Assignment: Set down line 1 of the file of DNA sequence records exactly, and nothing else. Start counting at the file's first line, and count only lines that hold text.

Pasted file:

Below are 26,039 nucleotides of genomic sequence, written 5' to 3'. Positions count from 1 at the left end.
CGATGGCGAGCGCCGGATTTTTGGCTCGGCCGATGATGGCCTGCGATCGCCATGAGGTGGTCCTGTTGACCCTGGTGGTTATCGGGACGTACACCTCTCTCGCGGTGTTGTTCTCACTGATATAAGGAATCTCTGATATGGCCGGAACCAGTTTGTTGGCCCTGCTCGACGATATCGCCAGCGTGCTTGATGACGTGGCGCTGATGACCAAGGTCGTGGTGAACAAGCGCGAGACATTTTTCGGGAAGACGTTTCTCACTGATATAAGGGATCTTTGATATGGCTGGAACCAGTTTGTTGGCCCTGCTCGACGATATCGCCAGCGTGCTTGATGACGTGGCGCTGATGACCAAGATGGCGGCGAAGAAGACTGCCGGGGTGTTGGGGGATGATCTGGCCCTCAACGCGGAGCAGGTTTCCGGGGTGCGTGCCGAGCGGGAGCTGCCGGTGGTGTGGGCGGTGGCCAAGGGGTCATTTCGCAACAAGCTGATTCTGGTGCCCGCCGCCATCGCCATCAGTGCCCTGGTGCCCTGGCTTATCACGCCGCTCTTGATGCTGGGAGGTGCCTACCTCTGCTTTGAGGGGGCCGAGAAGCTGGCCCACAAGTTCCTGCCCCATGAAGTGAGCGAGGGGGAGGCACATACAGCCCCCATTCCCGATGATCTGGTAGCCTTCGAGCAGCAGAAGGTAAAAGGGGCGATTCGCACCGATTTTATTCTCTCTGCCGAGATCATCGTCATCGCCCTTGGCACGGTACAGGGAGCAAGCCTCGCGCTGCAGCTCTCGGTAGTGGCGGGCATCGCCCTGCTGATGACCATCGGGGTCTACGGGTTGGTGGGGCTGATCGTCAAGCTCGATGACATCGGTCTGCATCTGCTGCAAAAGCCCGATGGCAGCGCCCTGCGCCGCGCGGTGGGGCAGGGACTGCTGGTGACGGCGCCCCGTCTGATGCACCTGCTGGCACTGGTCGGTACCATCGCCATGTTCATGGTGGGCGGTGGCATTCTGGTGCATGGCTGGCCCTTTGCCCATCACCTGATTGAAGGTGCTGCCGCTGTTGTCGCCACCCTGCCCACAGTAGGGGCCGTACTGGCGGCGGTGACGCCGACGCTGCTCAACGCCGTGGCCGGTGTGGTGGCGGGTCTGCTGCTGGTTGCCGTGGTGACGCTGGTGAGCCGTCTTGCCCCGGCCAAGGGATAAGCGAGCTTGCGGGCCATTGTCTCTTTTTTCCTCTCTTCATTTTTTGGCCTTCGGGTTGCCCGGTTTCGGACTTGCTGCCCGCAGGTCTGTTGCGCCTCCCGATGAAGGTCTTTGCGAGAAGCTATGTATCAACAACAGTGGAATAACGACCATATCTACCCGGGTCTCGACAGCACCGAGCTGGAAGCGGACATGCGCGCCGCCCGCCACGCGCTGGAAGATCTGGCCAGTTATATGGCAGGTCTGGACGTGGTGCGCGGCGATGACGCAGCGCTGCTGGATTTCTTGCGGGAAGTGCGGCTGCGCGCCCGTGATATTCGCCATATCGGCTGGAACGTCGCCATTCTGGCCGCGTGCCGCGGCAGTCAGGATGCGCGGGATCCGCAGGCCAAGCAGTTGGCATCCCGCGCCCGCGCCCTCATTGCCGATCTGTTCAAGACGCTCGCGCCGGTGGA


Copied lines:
Below are 26,039 nucleotides of genomic sequence, written 5' to 3'. Positions count from 1 at the left end.